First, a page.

#1
So im in a band with me on a single coil strat as lead guitarist and my friend on a les paul as rhythm. We were jamming on Voodoo Child today and the groove was hot and heavy but there was one problem.

When Jimi hits those 12th fret E minor licks u hear fat, overdriven wails and screams but when I do it, it sounds thin and small over the rest of the band. I'd love to hear any suggestions about...

*Pedals

*Amp settings (Fender Deville 4x10)

*guitar settings (American Standard SSS)

*techniques
#2
Part of it is fuzz. Makes everything fat.

The other thing, this is a common trick, but I heard of it through Gilmour- for most of his solos, he switches to the neck pickup for his fat leads. Not sure if Jimi did or not, but it's worth trying.
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#4
Jimi definately used his neck pickup. Most of the time, I believe. Set it to there and mess with your tone control. Also, make sure you have enough mids.
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#5
try the neck, but definitely also try the neck and middle, and play around with the volume and tone knobs
#6
yeah neck is the key......drive that amp up to get the nitty gritty tones and go to town
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#7
Like they said, definitely neck pickup. Amp tone is a far bigger factor of tone than any guitar parts too. Deville should be decent though. Make sure you have

bass: mid way or so
mid: less than mid way, too much gets boxy and honky sounding
treble: just enough to not be muddy. too much will thin it out

Hopefully all these comment helped some.
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#8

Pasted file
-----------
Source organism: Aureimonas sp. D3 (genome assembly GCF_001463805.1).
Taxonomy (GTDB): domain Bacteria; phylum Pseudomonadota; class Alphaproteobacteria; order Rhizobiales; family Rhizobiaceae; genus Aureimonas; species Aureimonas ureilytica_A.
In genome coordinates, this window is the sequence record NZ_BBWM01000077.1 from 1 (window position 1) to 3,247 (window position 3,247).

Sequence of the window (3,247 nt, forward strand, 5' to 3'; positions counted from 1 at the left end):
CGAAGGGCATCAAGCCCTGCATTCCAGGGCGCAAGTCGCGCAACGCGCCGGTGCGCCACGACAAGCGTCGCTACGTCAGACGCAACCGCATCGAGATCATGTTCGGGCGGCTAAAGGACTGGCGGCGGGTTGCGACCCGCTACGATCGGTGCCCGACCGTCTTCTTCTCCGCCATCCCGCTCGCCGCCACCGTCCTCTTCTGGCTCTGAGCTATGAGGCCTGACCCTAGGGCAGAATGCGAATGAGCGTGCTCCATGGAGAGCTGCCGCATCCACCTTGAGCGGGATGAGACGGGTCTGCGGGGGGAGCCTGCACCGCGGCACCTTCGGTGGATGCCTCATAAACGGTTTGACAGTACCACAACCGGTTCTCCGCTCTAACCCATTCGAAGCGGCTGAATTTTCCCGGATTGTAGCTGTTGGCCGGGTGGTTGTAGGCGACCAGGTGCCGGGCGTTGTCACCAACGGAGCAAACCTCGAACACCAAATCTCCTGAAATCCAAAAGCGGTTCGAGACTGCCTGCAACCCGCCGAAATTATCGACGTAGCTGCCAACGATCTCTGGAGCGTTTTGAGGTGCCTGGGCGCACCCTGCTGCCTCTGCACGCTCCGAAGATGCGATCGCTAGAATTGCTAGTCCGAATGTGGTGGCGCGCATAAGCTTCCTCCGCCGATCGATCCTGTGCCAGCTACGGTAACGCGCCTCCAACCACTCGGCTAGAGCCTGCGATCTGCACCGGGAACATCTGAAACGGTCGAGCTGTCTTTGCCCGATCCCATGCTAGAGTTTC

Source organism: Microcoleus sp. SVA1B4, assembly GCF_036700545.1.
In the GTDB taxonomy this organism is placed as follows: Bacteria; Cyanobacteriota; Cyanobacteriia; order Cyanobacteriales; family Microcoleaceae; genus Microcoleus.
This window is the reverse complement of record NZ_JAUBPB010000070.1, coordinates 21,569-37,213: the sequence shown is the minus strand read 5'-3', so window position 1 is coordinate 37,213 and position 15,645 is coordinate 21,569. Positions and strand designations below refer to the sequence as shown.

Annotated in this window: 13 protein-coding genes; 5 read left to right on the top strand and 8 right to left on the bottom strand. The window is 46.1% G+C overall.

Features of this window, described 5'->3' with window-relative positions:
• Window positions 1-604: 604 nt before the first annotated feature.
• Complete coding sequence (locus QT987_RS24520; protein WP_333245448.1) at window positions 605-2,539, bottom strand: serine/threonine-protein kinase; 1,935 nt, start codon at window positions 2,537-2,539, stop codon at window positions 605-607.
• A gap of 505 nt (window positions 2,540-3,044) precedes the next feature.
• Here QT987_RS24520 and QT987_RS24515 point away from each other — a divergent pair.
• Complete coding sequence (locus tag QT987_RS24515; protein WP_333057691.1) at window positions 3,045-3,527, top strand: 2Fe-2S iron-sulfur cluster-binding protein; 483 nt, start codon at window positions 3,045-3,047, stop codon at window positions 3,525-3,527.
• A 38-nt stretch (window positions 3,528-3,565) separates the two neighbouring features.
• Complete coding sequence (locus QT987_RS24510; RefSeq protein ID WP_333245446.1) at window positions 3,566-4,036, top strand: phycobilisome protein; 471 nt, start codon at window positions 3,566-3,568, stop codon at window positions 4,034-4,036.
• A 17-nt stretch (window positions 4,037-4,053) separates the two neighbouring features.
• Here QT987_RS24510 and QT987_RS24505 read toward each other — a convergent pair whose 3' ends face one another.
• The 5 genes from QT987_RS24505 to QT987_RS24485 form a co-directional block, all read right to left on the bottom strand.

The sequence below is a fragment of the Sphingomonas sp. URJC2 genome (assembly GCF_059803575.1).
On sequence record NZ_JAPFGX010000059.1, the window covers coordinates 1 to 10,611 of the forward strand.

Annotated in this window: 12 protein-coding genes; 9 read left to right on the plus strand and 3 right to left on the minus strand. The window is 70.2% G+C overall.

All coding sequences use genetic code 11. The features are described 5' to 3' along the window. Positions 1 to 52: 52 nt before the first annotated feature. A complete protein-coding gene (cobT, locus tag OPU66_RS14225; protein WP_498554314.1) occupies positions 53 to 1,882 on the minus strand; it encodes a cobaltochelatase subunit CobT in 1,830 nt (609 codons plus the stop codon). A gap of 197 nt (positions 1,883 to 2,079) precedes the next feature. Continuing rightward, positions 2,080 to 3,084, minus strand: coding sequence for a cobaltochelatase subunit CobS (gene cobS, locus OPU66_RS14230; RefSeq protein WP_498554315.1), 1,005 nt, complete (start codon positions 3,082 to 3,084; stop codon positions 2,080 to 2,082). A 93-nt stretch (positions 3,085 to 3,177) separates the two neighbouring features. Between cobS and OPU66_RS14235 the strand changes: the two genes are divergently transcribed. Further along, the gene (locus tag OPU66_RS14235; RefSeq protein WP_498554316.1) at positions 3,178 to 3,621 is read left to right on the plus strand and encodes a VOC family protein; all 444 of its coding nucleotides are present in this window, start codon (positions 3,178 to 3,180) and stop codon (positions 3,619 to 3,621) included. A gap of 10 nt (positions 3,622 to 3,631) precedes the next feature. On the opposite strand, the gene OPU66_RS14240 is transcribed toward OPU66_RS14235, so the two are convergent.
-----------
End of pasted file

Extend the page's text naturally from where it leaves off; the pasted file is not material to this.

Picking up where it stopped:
Play some of your phrases lower on the neck. It will thicken up the sound for free. Try adding a few double stops and don't kill the string with your picking hand. If you mellow out the picking hand, you can somewhat mellow the tone too.

Roll the tone knob down a touch too.
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#9
Hendrix didn't use one... but...
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#10
Well, Jimi used three 100-watt Marshall full stacks so his sound was certain to be epic (the fact that he was Jimi Hendrix helped a lot, too). A bit of delay should fatten up your sound, as would a BBE Sonic Maximizer:

http://guitars.musiciansfriend.com/product/BBE-Sonic-Stomp-Sonic-Maximizer-Guitar-Effects-Pedal?sku=424026
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#11
as far as the amp settings go, the suggestions are fine. when I play voodoo child I use a crybaby and the exact same settings as posted above. plus a little delay. try and listen to the song loud and see where he uses the wah on the highs and lows (wah wah sound) and how the notes correspond. Try and mess around with your pedal settings also to match the sound on the song. to me when the pedal is up, it makes it sound more fat, like the part of the song at :30 to :32 when he bends the b string at the 10th fret and hits the 8th right after to end the intro. or you can always use the lower strings more to play it. wont sound as thin.
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#12
I don't tend to play Hendrix a lot, but since I'm cheap. I'd just up Distortion.
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#14
Most of the above is good advice. In addition, I'd say boosting the mids on your amp. Mids help you cut through; they add more presence. If your amps EQ isn't doing enough for you, you could invest in an EQ pedal which would almost certainly help.
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#15